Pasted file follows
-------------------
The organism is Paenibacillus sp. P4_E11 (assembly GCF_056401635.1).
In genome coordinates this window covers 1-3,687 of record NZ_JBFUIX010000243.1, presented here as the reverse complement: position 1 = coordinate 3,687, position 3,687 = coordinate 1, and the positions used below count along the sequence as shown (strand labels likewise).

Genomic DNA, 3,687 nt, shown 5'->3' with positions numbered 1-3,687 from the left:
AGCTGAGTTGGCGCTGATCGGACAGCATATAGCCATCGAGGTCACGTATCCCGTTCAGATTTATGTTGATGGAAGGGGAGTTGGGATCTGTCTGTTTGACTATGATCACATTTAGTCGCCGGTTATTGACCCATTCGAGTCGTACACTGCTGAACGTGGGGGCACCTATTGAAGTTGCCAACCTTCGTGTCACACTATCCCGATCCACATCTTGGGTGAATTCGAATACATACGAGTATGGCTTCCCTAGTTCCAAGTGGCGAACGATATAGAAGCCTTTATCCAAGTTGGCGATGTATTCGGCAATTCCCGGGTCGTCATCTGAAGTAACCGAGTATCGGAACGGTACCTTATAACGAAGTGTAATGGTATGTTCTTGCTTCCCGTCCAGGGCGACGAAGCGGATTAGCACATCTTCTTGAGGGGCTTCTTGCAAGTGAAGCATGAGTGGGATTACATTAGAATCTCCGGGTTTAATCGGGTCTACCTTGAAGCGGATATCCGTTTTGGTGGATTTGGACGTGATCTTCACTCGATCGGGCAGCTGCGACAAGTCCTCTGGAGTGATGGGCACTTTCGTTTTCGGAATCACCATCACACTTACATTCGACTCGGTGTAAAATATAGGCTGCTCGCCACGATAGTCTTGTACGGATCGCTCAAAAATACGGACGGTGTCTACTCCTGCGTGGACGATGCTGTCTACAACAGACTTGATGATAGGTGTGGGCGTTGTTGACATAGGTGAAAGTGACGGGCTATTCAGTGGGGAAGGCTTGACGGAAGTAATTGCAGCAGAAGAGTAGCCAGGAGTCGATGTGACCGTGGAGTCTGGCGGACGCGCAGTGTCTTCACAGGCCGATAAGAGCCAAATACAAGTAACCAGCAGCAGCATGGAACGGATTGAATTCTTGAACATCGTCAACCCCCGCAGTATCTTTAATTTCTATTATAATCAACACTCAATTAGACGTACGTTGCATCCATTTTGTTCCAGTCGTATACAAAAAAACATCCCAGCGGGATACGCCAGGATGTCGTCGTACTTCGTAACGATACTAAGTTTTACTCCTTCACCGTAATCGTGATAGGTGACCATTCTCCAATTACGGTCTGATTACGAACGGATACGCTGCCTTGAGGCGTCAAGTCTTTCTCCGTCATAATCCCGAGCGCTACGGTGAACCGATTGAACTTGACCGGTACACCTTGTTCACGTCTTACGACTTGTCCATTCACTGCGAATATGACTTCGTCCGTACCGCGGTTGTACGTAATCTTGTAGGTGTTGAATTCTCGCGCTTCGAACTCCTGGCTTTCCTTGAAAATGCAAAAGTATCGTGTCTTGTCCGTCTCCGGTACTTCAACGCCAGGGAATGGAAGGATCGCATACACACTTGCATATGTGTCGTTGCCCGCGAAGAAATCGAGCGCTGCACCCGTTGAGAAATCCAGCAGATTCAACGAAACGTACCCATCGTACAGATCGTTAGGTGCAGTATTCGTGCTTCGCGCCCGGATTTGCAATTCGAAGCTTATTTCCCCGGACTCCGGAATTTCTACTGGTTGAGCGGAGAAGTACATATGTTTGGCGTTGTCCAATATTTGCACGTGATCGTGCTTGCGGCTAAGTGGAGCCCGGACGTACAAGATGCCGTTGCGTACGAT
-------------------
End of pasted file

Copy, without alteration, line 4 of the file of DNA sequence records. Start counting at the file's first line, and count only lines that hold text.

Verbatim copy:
AGCTGAGTTGGCGCTGATCGGACAGCATATAGCCATCGAGGTCACGTATCCCGTTCAGATTTATGTTGATGGAAGGGGAGTTGGGATCTGTCTGTTTGACTATGATCACATTTAGTCGCCGGTTATTGACCCATTCGAGTCGTACACTGCTGAACGTGGGGGCACCTATTGAAGTTGCCAACCTTCGTGTCACACTATCCCGATCCACATCTTGGGTGAATTCGAATACATACGAGTATGGCTTCCCTAGTTCCAAGTGGCGAACGATATAGAAGCCTTTATCCAAGTTGGCGATGTATTCGGCAATTCCCGGGTCGTCATCTGAAGTAACCGAGTATCGGAACGGTACCTTATAACGAAGTGTAATGGTATGTTCTTGCTTCCCGTCCAGGGCGACGAAGCGGATTAGCACATCTTCTTGAGGGGCTTCTTGCAAGTGAAGCATGAGTGGGATTACATTAGAATCTCCGGGTTTAATCGGGTCTACCTTGAAGCGGATATCCGTTTTGGTGGATTTGGACGTGATCTTCACTCGATCGGGCAGCTGCGACAAGTCCTCTGGAGTGATGGGCACTTTCGTTTTCGGAATCACCATCACACTTACATTCGACTCGGTGTAAAATATAGGCTGCTCGCCACGATAGTCTTGTACGGATCGCTCAAAAATACGGACGGTGTCTACTCCTGCGTGGACGATGCTGTCTACAACAGACTTGATGATAGGTGTGGGCGTTGTTGACATAGGTGAAAGTGACGGGCTATTCAGTGGGGAAGGCTTGACGGAAGTAATTGCAGCAGAAGAGTAGCCAGGAGTCGATGTGACCGTGGAGTCTGGCGGACGCGCAGTGTCTTCACAGGCCGATAAGAGCCAAATACAAGTAACCAGCAGCAGCATGGAACGGATTGAATTCTTGAACATCGTCAACCCCCGCAGTATCTTTAATTTCTATTATAATCAACACTCAATTAGACGTACGTTGCATCCATTTTGTTCCAGTCGTATACAAAAAAACATCCCAGCGGGATACGCCAGGATGTCGTCGTACTTCGTAACGATACTAAGTTTTACTCCTTCACCGTAATCGTGATAGGTGACCATTCTCCAATTACGGTCTGATTACGAACGGATACGCTGCCTTGAGGCGTCAAGTCTTTCTCCGTCATAATCCCGAGCGCTACGGTGAACCGATTGAACTTGACCGGTACACCTTGTTCACGTCTTACGACTTGTCCATTCACTGCGAATATGACTTCGTCCGTACCGCGGTTGTACGTAATCTTGTAGGTGTTGAATTCTCGCGCTTCGAACTCCTGGCTTTCCTTGAAAATGCAAAAGTATCGTGTCTTGTCCGTCTCCGGTACTTCAACGCCAGGGAATGGAAGGATCGCATACACACTTGCATATGTGTCGTTGCCCGCGAAGAAATCGAGCGCTGCACCCGTTGAGAAATCCAGCAGATTCAACGAAACGTACCCATCGTACAGATCGTTAGGTGCAGTATTCGTGCTTCGCGCCCGGATTTGCAATTCGAAGCTTATTTCCCCGGACTCCGGAATTTCTACTGGTTGAGCGGAGAAGTACATATGTTTGGCGTTGTCCAATATTTGCACGTGATCGTGCTTGCGGCTAAGTGGAGCCCGGACGTACAAGATGCCGTTGCGTACGAT